Non-oxidative conversion of methane into aromatic hydrocarbons over molybdenum modified H-ZSM-5 zeolite catalysts

Tshabalala, Themba Emmanuel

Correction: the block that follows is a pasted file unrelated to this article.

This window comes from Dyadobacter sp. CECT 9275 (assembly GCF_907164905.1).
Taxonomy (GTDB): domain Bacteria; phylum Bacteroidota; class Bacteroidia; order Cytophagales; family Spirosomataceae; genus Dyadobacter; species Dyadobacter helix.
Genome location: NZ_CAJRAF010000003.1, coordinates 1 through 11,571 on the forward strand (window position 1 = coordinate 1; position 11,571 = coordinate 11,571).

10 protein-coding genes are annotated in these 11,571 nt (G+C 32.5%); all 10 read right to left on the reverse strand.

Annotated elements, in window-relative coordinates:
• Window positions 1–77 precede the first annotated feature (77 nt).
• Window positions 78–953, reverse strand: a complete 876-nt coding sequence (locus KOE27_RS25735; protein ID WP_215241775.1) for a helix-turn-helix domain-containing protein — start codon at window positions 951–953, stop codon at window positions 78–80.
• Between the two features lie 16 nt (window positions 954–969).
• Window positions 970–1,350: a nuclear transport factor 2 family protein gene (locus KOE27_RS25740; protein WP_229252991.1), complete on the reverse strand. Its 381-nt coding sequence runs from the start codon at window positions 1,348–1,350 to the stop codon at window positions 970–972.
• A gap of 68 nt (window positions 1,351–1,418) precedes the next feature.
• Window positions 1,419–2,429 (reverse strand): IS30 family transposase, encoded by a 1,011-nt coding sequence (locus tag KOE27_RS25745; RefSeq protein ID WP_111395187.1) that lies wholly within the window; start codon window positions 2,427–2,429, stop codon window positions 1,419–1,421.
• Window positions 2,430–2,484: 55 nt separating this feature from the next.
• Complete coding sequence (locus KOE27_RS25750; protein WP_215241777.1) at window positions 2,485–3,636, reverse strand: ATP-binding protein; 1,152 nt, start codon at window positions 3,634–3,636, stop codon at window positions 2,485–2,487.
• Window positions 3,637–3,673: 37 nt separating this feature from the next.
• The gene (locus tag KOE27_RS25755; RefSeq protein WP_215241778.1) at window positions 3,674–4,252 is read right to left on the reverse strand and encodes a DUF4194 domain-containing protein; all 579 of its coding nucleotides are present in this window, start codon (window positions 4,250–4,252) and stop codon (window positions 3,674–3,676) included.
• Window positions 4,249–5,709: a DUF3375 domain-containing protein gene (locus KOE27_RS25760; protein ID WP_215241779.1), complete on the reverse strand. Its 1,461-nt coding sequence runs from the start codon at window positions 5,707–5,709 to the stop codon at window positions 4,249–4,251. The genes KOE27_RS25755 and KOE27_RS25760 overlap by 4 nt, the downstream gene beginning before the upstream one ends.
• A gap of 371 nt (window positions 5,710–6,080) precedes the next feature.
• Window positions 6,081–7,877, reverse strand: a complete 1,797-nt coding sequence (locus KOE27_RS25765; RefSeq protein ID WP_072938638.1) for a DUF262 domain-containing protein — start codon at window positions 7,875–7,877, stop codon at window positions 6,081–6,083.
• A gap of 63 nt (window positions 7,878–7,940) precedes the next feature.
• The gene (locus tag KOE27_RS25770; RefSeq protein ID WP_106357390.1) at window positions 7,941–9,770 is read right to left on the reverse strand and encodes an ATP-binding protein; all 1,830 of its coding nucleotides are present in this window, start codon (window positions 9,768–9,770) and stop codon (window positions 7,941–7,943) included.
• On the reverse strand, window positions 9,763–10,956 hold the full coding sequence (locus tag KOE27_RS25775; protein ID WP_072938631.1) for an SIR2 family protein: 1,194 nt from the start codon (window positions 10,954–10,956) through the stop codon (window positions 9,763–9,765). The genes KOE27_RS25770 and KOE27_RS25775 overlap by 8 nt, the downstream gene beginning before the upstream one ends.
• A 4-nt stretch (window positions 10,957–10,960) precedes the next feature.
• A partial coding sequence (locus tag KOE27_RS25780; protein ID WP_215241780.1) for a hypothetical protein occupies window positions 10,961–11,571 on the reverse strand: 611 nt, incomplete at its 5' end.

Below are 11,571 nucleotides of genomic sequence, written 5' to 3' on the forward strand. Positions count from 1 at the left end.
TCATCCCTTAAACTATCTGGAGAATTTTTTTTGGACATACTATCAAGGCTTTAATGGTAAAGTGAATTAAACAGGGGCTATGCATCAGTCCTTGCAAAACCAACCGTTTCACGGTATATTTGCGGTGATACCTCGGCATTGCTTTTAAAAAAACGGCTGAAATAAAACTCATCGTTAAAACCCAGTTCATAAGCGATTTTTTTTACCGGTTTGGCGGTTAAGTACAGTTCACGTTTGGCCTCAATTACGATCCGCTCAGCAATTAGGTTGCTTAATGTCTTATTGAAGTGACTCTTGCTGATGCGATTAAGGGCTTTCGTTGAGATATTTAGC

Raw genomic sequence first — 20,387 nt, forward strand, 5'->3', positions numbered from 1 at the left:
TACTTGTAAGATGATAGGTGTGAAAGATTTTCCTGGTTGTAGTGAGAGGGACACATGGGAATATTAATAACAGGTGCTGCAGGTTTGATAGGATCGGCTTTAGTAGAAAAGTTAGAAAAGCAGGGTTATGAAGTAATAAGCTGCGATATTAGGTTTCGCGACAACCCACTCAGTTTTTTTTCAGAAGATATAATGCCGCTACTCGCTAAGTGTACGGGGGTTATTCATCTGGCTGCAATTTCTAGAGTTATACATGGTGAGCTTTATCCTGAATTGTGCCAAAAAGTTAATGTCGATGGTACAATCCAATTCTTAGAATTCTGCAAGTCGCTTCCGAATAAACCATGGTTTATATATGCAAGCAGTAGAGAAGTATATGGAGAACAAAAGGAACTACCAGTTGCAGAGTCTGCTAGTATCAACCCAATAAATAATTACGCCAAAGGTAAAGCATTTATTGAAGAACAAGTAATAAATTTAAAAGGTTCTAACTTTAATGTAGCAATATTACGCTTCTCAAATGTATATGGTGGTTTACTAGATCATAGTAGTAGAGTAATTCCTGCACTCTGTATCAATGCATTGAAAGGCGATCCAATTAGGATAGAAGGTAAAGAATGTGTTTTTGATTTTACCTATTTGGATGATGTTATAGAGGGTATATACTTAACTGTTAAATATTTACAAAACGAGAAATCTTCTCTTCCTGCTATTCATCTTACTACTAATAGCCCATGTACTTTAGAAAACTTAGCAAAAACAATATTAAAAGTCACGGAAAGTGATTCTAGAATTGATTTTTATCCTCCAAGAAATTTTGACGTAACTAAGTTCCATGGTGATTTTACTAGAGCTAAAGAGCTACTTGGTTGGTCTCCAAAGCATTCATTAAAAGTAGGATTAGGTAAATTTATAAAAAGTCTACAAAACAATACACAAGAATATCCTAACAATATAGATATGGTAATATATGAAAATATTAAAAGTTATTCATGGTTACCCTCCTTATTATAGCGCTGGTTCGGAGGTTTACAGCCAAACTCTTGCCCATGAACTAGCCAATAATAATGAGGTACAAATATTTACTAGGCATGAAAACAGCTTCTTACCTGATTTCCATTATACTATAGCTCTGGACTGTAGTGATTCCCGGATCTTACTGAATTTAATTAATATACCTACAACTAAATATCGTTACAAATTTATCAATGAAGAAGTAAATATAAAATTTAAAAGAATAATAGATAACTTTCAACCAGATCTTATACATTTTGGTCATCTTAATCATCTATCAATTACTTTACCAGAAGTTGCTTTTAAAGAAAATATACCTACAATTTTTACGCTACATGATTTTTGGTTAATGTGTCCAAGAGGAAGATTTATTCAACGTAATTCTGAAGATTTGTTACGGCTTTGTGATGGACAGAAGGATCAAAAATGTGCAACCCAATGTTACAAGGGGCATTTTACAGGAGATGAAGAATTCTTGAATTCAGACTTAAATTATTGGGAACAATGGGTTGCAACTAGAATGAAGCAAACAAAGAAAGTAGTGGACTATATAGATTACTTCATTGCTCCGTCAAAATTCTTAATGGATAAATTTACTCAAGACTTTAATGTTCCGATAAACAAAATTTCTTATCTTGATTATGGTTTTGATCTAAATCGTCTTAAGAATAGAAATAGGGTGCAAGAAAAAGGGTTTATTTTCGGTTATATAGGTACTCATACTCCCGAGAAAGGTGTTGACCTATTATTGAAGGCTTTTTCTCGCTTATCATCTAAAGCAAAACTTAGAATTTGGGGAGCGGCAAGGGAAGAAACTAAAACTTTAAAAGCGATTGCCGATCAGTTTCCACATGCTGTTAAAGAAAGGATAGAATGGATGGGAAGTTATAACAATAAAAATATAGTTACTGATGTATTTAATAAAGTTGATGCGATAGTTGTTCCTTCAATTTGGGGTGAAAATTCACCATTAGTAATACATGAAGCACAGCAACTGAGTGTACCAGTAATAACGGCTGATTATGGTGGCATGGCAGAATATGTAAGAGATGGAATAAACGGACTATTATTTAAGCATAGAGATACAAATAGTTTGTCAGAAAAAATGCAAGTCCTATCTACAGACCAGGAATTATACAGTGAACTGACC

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Dehydroaromatization of methane (MDA) reaction was investigated over platinum modified Mo/H-ZSM-5 catalysts which were pre-carbided at 750 oC. The influence of platinum on the catalytic performance and product selectivity of Mo/H-ZSM-5 catalysts for the MDA reaction at 700 oC was studied. The presence of platinum led to a slight decrease in methane conversion. As the platinum loading increased, the methane conversion decreased further and the catalytic stability increased with time-on-stream (TOS) during the MDA reaction. Aromatic selectivities above 90% were obtained with catalysts containing low platinum loadings (0.5 and 1.0 wt.%), with benzene being the most prominent product. A decrease in coke selectivity and coke deposits was noted with the platinum modified Mo/H-ZSM-5 zeolite catalysts. A comparative study was performed to compare platinum, palladium and ruthenium promoted Mo/H-ZSM-5 zeolite catalysts with un-promoted Mo/H-ZSM-5. The ruthenium promoted catalyst proved to be superior in catalytic performance, with a higher methane conversion obtained than found for platinum promoted and palladium promoted Mo/H-ZSM-5 catalysts. Benzene selectivity of about 60% was obtained for ruthenium and palladium promoted Mo/HZSM- 5 catalysts and the total aromatic selectivity was maintained at 90%. TGA results showed a total reduction of 50% by weight of carbon deposited on the promoted Mo/H-ZSM-5 catalyst. Dehydroaromatization of methane was studied over tin modified Pt/Mo/HZSM-5 catalysts and compared to Pt/Mo/H-ZSM-5 catalyst at 700 oC. Addition of tin decreased the activity towards methane aromatization. However, the formation of aromatic compounds was favoured. The CO FT-IR adsorption and CO chemisorption techniques showed that the catalyst preparation method had an effect on the catalytic performance of tin modified Pt/Mo/H-ZSM-5 catalysts. High aromatic selectivity and low coke selectivity were obtained with co-impregnated and sequentially impregnated Pt/Sn catalysts. While a decrease in the formation rate of carbonaceous deposits is mainly dependent on the availability of platinum sites for the hydrogenation of carbon. The order of sequentially loading platinum and tin has an effect on the electronic and structural properties of platinum as shown by XPS and FT-IR studies. CO chemisorption and the FT-IR adsorption studies showed that addition of tin decreased the adsorption capacity of the platinum surface atoms. Catalyst preparation methods and successive calcination treatments affected the location of both tin and platinum atoms in the catalyst. Catalysts prepared by the coimpregnation method showed a good platinum dispersion, better than found for the sequentially impregnated catalysts. The MDA reaction was carried out at 800 oC over manganese modified H-ZSM-5 zeolite catalysts prepared by the incipient wetness impregnation method. The effect of a number of parameters on the catalytic performance and product selectivity was investigated, such as reaction temperature, manganese precursor-type, tungsten as promoter, manganese loading and use of noble metals. The study of the effect of reaction temperature showed that the methane conversion increased linearly with increase in reaction temperature from 700 to 850 oC. The selectivity towards aromatic compounds (of about 65%) was attained for the reactions performed at 750 and 800 oC. Formation rate of carbonaceous deposits increased linearly with increase in reaction temperature. The use of different manganese precursors to prepare Mn/H-ZSM-5 catalysts had an effect on both the catalytic behaviour and the product distribution. High catalytic activities were obtained for the catalysts prepared from Mn(NO3)2 and MnCl2 salts. However, the product distribution was significantly different, with the Mn(NO3)2 catalyst being more selective towards aromatic compounds while the MnCl2 catalyst was more selective toward coke. The effect of manganese loading was studied at 800 oC and an optimum catalyst activity was obtained at 2 and 4 wt.% manganese loadings. The aromatic selectivity above 70% and coke selectivity of 20% were obtained for a 2 wt.% loaded catalyst. Addition of tungsten as a promoter onto the 2 wt.% loaded catalyst (2Mn/H-ZSM-5) lowered the catalytic activity but the catalyst remained fairly stable with increase in TOS. Tungsten modified catalysts favoured the formation of carbonaceous deposits over aromatic compounds. TGA results showed a coke deposit of 164 mg/, an 88% increase in coke deposit when tungsten was used a promoter. Noble metals were added to reduce the total amount of coke on the tungsten modified Mn/H-ZSM-5 catalysts. The presence of a noble metal favoured the formation of aromatic compounds and suppressed the formation of coke. Platinum and ruthenium promoted catalysts were the active catalysts and aromatic selectivity increased from 12% to 55% and 46% respectively. A reduction in the total amount of coke deposit on the platinum promoted catalyst (42%) and the ruthenium promoted catalyst (31%) was noted.